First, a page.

Elizabeth Warren to Cherokee Nation: Sorry about that DNA test

I’m bracing for the Trump tweet about her being an “Indian giver” with her Cherokee identity.

This apology has been in the works for at least two months, with reports circulating as far back as early December that she was considering it. I wonder what finally forced her hand. Well, no, I don’t really wonder.

On Thursday, Ms. Warren called Bill John Baker, principal chief of the Cherokee Nation, to apologize for the DNA test, said Julie Hubbard, a spokeswoman for the tribe. She called it a “brief and private” conversation. The apology was first reported by The Intercept. Ms. Warren’s campaign did not immediately respond to requests for comment.

“I understand that she apologized for causing confusion on tribal sovereignty and tribal citizenship and the harm that has resulted,” Ms. Hubbard said. “The chief and secretary of state appreciate that she has reaffirmed that she is not a Cherokee Nation citizen or a citizen of any tribal nation.”

Until now she’d been publicly defiant, for the normally sound reason that admitting to bad judgment is not a great look for a prospective president. I think she would have stuck it out and ignored her critics if not for the fact that many Cherokee were themselves irritated by her DNA stunt. On the day in October that she revealed her results, Chuck Hoskin Jr, the secretary of state of Cherokee Nation, unloaded on her. Then he doubled down in an op-ed published yesterday:

The right of a tribe to determine its citizenship is the most basic and inherent function of a sovereign government. But citizenship is a concept that many outside tribal governments do not understand…

[E]very day, people make claims of native heritage and Cherokee ancestry across the country to take advantage of laws intended to level the playing field for Indian Country. These claims, made for personal advancements by profiteers, are like a guest at my table saying they’ve had a seat there all along.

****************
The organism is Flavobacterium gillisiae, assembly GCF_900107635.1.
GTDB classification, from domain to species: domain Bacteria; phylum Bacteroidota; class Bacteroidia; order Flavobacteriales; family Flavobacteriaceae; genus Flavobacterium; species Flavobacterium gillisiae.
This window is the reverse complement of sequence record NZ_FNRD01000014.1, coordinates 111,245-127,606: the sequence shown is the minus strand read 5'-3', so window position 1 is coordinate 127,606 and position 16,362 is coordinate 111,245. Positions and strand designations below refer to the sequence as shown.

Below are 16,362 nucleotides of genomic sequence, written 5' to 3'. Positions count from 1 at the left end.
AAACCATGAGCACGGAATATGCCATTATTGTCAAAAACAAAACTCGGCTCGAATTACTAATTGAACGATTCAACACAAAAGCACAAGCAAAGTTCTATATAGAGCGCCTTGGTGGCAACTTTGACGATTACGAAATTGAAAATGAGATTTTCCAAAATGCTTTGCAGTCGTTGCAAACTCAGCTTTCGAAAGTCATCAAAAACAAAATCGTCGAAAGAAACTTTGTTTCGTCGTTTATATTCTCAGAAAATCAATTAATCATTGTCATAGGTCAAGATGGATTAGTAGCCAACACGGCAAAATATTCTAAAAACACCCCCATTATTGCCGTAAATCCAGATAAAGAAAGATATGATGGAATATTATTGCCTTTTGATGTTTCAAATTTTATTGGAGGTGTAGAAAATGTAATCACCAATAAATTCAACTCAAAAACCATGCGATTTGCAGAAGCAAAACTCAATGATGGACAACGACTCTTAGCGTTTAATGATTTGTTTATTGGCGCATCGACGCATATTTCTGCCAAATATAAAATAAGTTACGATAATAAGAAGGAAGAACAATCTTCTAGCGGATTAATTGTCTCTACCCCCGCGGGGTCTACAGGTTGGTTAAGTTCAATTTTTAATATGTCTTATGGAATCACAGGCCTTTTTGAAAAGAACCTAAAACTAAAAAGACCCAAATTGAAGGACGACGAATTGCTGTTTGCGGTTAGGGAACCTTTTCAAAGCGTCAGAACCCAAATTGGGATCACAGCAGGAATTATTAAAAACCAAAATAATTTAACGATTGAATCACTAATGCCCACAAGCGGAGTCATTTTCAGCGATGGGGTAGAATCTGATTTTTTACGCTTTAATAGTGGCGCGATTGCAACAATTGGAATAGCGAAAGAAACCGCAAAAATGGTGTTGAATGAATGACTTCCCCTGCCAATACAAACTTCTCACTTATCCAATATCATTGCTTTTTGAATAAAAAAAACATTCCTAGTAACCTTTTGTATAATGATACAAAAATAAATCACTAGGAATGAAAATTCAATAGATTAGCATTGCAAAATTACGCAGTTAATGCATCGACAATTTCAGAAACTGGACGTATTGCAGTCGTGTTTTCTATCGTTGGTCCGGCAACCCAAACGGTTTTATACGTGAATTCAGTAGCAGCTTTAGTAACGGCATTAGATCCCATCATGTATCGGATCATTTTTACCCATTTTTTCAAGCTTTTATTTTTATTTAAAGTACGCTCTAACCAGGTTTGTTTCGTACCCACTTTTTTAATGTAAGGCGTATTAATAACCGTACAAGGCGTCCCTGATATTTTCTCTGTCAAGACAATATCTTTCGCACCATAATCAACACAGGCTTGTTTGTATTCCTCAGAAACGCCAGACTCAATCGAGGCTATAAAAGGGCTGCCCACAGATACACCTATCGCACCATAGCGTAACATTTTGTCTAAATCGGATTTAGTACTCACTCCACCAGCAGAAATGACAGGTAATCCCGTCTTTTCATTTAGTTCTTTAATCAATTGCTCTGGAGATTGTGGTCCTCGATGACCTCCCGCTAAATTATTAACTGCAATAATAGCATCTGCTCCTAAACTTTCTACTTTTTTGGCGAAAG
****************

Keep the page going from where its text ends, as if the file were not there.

Letting a DNA test decide who is or isn’t authentically Cherokee undermines Cherokee Nation’s authority to say so and risks diluting the availability of benefits set aside for true Cherokee. Warren didn’t think about that when she published her DNA results in a bid to own Trump and put the issue of her ancestry to bed. Identity is a tricky thing in America 2019: Some you’re encouraged to try on whereas trying on others is a matter of “cultural appropriation.” Warren chose poorly.

And so the clock was ticking. She alerted the media yesterday that she has a big announcement planned for next Saturday, which will surely be the formal launch of her presidential campaign. Hoskin’s op-ed probably jarred her by making clear that not only were the Cherokee leadership not letting this go, they were prepared to insert themselves into the coverage of her candidacy just as she’s trying to turn the page. Meanwhile, actual minority candidates like Kamala Harris and Cory Booker are jumping into the race, leaving Warren to wonder when and how the issue of her dopey DNA test might be raised in contrast by the media to throw her off-message. The time for a “please can we let this drop so I can be president” apology was ripe. She did it to get it off her plate.

How can she make amends, though? Here’s one way that occurs to me via long-long-longshot Democratic candidate Marianne Williamson:

In the CNN interview, she also called for reparations for slavery, with $10 billion per year to be distributed over a decade.

“I believe $100 billion given to a council to apply this money to economic projects and educational projects of renewal for that population is a debt to be paid,” she said.

You’re not going to win the Democratic primary’s woke Olympics with anything less than half a tril on slavery reparations. But reparations to Native Americans for how they were persecuted by the U.S. government would be a fine pander for Warren if she’s desperate to atone. Or would that pander be *too* desperate, especially when the stench of desperation from her DNA test hasn’t yet dissipated? Eh, maybe she’s better off letting the whole subject drop. I’m sure Trump won’t mention it again if she’s the nominee.